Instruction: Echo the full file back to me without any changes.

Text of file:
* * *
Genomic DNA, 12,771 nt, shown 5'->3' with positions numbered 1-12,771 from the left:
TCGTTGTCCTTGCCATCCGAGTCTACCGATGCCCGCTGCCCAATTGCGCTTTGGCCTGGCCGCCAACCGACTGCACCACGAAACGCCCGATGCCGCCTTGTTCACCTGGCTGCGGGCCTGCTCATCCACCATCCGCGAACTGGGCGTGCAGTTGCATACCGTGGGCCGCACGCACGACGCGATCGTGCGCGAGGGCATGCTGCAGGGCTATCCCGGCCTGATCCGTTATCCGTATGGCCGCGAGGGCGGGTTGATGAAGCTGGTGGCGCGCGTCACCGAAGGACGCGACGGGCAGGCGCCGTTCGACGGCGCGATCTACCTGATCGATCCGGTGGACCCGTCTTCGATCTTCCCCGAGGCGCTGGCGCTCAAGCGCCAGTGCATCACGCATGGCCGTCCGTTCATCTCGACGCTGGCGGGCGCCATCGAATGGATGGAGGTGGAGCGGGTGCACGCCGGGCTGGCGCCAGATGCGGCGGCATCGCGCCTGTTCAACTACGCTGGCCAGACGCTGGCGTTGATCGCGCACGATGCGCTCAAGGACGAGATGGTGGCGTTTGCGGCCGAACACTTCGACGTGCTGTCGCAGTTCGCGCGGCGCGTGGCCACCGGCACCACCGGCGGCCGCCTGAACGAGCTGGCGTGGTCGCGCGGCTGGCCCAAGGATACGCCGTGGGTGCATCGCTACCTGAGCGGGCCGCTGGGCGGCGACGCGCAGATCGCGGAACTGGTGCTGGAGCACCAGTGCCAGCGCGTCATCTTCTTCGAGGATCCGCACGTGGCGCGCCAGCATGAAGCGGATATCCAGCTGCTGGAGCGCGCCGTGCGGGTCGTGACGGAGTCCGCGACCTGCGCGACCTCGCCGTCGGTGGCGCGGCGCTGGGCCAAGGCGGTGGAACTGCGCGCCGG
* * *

Genomic DNA, 12,771 nt, shown 5'->3' with positions numbered 1-12,771 from the left:
TCGTTGTCCTTGCCATCCGAGTCTACCGATGCCCGCTGCCCAATTGCGCTTTGGCCTGGCCGCCAACCGACTGCACCACGAAACGCCCGATGCCGCCTTGTTCACCTGGCTGCGGGCCTGCTCATCCACCATCCGCGAACTGGGCGTGCAGTTGCATACCGTGGGCCGCACGCACGACGCGATCGTGCGCGAGGGCATGCTGCAGGGCTATCCCGGCCTGATCCGTTATCCGTATGGCCGCGAGGGCGGGTTGATGAAGCTGGTGGCGCGCGTCACCGAAGGACGCGACGGGCAGGCGCCGTTCGACGGCGCGATCTACCTGATCGATCCGGTGGACCCGTCTTCGATCTTCCCCGAGGCGCTGGCGCTCAAGCGCCAGTGCATCACGCATGGCCGTCCGTTCATCTCGACGCTGGCGGGCGCCATCGAATGGATGGAGGTGGAGCGGGTGCACGCCGGGCTGGCGCCAGATGCGGCGGCATCGCGCCTGTTCAACTACGCTGGCCAGACGCTGGCGTTGATCGCGCACGATGCGCTCAAGGACGAGATGGTGGCGTTTGCGGCCGAACACTTCGACGTGCTGTCGCAGTTCGCGCGGCGCGTGGCCACCGGCACCACCGGCGGCCGCCTGAACGAGCTGGCGTGGTCGCGCGGCTGGCCCAAGGATACGCCGTGGGTGCATCGCTACCTGAGCGGGCCGCTGGGCGGCGACGCGCAGATCGCGGAACTGGTGCTGGAGCACCAGTGCCAGCGCGTCATCTTCTTCGAGGATCCGCACGTGGCGCGCCAGCATGAAGCGGATATCCAGCTGCTGGAGCGCGCCGTGCGGGTCGTGACGGAGTCCGCGACCTGCGCGACCTCGCCGTCGGTGGCGCGGCGCTGGGCCAAGGCGGTGGAACTGCGCGCCGG